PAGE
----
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'Queen of Blues' arrives in Seattle
'Queen of Blues' arrives in Seattle
Langston Hughes Performing Arts Center shines spotlight on Dinah Washington

Seattle Parks and Recreation's Langston Hughes Performing Arts Center (LHPAC), opens its 2007 - 2008 season with Dinah Was, a dynamic musical production that celebrates the life and times of jazz & blues legend Dinah Washington, which runs from Oct. 6 until Nov. 10. Hailed as the "Queen of Blues," Dinah Washington played hard and fast. She was the epitome of a blues diva who lived a tumultuous life - and was driven to sing about it.

Incorporating many popular songs from the singer's 20 year career, Dinah Was celebrates her remarkable and rocky journey from humble roots to headlining fame. Dinah Was explodes with the rhythms, tough breaks, and tender notes that fired the life and music of this passionate performer. Songs include "What a Diff'rence a Day Makes," "I Wanna Be Loved," and "Come Rain or Come Shine."

LHPAC Artistic Director Jacqueline Moscou directs Dinah Was and selected it as the Center's annual fall play to follow up on the highly successful runs of Lady Day at Emerson Bar and Grille, Death of a Salesman and last year's Diva Daughters Dupree. Moscou comments, "Dinah Was not only highlights the work of Seattle's African American theatre talent, but provides a backdrop for Langston Hughes Performing Arts Center to continue its mission as an important contributor to the vibrant cultural arts community. Seattle has a proven reputation for appreciating good music and good theatre. And that is exactly what they are going to experience with Dinah Was."

The inspiration for Dinah Was stems from a shocking incident at the Las Vegas Sahara Hotel. Nat King Cole had broken the color barrier before Dinah Washington but Dinah Was the first black woman to headline in Las Vegas. However, in 1959 African-American performers were not permitted in hotel rooms, and the racism that lingered spoiled the triumph of her achievement. And her lifelong struggles with weight, drugs, and love soured many of her other successes.

Written by playwright Oliver Goldstick, Dinah Was held its world premiere at the Williamstown Theatre Festival in 1995. After a successful run, the show moved on to the Arena Stage in Washington D.C., the Philadelphia Theatre Company, the off-Broadway Gramercy Theatre in New York, and an 11-week sold-out performance at the Coast Playhouse in Los Angeles. The Seattle premiere of Dinah Was at LHPAC will star Stephanie Hatley, (Black Nativity, Intiman, Fame Choir) as Dinah Washington; Felicia Loud (Native Son, Intiman) as Maye and Violet. The remaining cast members are: G To'mas Jones, as Boss and Chase; Ron Davids as Greenblatt and Spinelli; Nik Doner as Frick and Rollie; Owour Arunga, Tim Carey and Brendan O'Donnell are the dynamic musical trio that completes the cast.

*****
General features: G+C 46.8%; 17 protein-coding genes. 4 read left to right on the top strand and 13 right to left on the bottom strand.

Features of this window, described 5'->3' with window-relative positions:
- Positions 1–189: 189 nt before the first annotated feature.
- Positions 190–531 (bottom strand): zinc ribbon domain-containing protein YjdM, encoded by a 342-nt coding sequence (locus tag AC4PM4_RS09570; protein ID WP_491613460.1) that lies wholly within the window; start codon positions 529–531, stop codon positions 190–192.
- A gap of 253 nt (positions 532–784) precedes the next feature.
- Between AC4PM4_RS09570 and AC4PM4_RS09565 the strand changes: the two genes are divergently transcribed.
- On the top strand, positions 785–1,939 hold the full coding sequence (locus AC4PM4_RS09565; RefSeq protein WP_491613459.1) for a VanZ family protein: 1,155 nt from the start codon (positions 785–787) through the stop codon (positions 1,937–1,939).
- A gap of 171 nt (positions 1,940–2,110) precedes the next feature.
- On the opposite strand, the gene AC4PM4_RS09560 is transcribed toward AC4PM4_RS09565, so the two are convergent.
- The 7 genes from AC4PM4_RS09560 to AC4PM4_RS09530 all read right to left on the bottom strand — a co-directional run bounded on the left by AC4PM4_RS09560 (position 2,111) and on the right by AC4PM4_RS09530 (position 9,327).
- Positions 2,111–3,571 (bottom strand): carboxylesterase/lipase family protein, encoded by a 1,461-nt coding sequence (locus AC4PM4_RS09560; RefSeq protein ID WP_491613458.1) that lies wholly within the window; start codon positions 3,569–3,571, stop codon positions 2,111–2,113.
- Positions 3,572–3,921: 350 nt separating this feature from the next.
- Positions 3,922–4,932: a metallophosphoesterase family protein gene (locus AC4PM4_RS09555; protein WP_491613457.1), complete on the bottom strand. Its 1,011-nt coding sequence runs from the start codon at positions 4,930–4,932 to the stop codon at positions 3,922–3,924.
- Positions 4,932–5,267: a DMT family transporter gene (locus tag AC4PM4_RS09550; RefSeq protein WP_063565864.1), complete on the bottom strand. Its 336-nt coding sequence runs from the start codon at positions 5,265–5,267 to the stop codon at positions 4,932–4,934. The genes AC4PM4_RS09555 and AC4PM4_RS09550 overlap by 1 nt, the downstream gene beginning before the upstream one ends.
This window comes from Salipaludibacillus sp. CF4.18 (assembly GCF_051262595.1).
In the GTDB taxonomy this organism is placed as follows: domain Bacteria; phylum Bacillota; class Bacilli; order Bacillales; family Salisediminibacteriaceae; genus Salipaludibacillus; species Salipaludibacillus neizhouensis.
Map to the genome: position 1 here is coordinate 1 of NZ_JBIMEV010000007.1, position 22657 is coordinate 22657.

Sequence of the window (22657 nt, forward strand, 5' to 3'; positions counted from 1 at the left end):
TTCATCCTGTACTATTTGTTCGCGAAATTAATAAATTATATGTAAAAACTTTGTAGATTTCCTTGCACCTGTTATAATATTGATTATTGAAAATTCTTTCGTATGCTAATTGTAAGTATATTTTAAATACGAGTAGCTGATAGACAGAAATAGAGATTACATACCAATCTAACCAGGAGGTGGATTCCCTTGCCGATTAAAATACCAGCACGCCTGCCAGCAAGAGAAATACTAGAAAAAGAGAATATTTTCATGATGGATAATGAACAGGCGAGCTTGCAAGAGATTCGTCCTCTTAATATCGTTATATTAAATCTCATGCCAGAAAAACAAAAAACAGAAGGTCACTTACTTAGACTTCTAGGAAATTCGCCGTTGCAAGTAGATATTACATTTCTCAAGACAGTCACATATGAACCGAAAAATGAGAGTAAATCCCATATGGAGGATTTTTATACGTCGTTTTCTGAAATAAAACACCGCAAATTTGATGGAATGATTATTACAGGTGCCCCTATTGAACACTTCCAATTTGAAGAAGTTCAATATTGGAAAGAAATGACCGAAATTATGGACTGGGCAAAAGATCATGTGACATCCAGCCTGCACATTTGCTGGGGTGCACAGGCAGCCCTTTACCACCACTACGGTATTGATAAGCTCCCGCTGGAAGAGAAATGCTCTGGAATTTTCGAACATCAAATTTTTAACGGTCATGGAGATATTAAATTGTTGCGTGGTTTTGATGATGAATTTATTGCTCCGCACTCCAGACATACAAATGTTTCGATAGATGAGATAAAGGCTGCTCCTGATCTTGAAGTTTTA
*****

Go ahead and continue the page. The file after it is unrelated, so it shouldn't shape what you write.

The production team also includes: Tommer Peterson and Maridee Slater as Scenic Designers; Steven Deibert as Lighting Designer; Herbert Thompson as the Sound Designer and Deborah Sorensen as the Costume Designer.

Performances will be at Langston Hughes Performing Arts Center, located at 104 17th Avenue South in Seattle's Central Area District. Shows run Thursdays - Sundays at 7:30 p.m. with 2 p.m. matinees on Saturdays.

Dinah Was is appropriate for high school age and up due to strong language and some sexual content. Ticket prices are $22 for adults; $15 for youth and seniors. A special $2 discount is offered to groups of 10 or more. For Group Sales information call Naho Shioya; 206-386-1177. Tickets are available through Brown Paper Tickets:www.brownpapertickets.com or by calling 1-800-838-3006. Tickets may also be purchased in person at the Langston Hughes Performing Arts Center beginning October 5, 2007. For box office hours and production information call 206-386-1177. Interviews and photos are available upon request through Jennifer Rice 206-285-5175 or rice1234@yahoo.com.

Langston Hughes Performing Arts Center was established in 1969 as a dynamic and creative cultural arts center under the Model Cities, Urban Renewal program. Created to provide a cultural institution in Seattle's Central Area, as a place where arts specific to the African American experience could be taught, explored, expressed, and enjoyed by all, LHPAC has been at the core of experimental, cutting edge, traditional, and emerging art forms for more than 30 years. LHPAC became a program of Seattle Parks and Recreation in 1972. It has been a core gathering place for an African American cannon of work and a neighborhood that has seen numerous demographic changes over the past three decades. The Center remains committed to championing that voice and building powerful connections with the diverse cultures in our community. This is accomplished through the creation of dynamic performing arts experiences for all.

LHPAC partnerships with organizations such as: The Central District Forum, Seattle Public Schools, the Paramount, Showtime at the Apollo, Book-It-Repertory's "Bud Not Buddy", ReActs, Joy Luck Club, the Seattle Symphony, Earshot Jazz and many more have kept LHPAC an active and growing institution with an exciting future.

A LHPAC press release
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